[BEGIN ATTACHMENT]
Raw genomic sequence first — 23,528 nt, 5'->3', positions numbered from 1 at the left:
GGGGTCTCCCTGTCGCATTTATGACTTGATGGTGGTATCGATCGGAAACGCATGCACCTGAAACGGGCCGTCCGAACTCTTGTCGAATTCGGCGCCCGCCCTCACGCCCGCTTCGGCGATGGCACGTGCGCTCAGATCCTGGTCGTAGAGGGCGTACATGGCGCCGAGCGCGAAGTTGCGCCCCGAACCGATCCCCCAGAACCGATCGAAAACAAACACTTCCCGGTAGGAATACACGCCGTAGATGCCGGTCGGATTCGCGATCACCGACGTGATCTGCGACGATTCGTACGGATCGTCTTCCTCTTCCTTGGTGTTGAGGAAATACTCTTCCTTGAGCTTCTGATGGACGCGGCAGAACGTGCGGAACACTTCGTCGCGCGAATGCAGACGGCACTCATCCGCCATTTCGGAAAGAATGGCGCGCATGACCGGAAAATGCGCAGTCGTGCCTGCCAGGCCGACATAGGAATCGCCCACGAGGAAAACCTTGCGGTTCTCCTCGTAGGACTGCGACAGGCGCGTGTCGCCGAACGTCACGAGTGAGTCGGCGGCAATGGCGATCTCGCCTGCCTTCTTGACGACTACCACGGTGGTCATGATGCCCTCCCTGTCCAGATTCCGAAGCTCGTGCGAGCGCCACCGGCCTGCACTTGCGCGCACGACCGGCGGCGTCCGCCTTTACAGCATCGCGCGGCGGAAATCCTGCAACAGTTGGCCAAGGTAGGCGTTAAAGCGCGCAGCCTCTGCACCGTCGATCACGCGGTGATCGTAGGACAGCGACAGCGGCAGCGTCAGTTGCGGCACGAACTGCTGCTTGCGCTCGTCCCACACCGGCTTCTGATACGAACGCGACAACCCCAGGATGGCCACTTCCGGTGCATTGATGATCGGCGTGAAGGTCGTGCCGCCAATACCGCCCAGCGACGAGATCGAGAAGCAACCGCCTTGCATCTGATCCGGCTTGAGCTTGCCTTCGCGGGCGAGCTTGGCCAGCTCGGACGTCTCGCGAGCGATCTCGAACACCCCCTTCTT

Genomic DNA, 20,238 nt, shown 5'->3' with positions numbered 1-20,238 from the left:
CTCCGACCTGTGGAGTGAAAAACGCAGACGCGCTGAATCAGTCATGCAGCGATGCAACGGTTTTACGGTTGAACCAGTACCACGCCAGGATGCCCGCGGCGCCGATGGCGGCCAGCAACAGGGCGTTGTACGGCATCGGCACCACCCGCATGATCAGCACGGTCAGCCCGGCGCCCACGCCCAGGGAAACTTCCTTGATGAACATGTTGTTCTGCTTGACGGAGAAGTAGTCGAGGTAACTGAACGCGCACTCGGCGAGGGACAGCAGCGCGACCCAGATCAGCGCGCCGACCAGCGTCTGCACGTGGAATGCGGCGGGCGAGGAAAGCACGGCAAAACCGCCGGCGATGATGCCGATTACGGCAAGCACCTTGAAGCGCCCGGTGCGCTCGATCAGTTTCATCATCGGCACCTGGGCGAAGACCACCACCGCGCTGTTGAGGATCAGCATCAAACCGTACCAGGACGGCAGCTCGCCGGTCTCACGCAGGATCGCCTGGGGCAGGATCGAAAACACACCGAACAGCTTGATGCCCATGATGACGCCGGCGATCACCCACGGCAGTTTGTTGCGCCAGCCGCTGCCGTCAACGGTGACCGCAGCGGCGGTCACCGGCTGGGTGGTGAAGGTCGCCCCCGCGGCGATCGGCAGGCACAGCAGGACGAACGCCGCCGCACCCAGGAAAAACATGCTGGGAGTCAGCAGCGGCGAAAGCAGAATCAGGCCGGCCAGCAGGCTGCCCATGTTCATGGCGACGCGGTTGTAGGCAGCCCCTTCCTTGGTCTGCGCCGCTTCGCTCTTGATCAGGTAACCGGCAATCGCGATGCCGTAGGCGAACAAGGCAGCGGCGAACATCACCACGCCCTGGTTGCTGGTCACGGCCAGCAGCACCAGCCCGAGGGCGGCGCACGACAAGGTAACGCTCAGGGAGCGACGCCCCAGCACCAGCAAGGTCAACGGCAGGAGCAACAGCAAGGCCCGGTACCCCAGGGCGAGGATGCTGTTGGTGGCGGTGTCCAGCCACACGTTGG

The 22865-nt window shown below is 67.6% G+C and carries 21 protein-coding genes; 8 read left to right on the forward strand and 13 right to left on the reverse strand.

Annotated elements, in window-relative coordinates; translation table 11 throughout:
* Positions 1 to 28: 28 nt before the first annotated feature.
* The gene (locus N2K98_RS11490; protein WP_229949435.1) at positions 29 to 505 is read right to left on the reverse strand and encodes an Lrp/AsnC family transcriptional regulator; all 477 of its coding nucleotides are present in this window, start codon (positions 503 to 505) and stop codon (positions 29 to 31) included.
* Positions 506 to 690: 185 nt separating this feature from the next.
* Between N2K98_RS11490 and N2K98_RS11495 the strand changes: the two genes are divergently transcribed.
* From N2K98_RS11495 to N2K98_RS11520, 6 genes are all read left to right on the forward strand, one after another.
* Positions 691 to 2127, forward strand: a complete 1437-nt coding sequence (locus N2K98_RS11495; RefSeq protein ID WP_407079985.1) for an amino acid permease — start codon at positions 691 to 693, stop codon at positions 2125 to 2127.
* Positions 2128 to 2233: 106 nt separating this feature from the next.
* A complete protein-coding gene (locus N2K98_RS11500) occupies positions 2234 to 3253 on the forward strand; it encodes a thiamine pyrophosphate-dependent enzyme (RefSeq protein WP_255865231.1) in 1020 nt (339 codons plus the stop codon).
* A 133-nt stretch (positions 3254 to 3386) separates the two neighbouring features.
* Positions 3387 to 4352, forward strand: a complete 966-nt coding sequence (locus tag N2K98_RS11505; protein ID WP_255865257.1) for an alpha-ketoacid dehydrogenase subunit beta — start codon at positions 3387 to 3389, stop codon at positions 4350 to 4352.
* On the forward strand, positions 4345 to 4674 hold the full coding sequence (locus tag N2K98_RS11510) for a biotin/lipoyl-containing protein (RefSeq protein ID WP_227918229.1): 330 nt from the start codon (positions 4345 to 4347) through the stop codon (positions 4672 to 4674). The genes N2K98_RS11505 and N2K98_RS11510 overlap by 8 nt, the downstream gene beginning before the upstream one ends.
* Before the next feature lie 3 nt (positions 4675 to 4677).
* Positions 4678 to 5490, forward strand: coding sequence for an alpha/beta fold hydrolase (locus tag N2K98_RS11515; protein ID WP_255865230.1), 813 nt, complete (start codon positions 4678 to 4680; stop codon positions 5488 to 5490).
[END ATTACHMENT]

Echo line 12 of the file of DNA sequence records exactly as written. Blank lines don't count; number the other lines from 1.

* Positions 691 to 2127, forward strand: a complete 1437-nt coding sequence (locus N2K98_RS11495; RefSeq protein ID WP_407079985.1) for an amino acid permease — start codon at positions 691 to 693, stop codon at positions 2125 to 2127.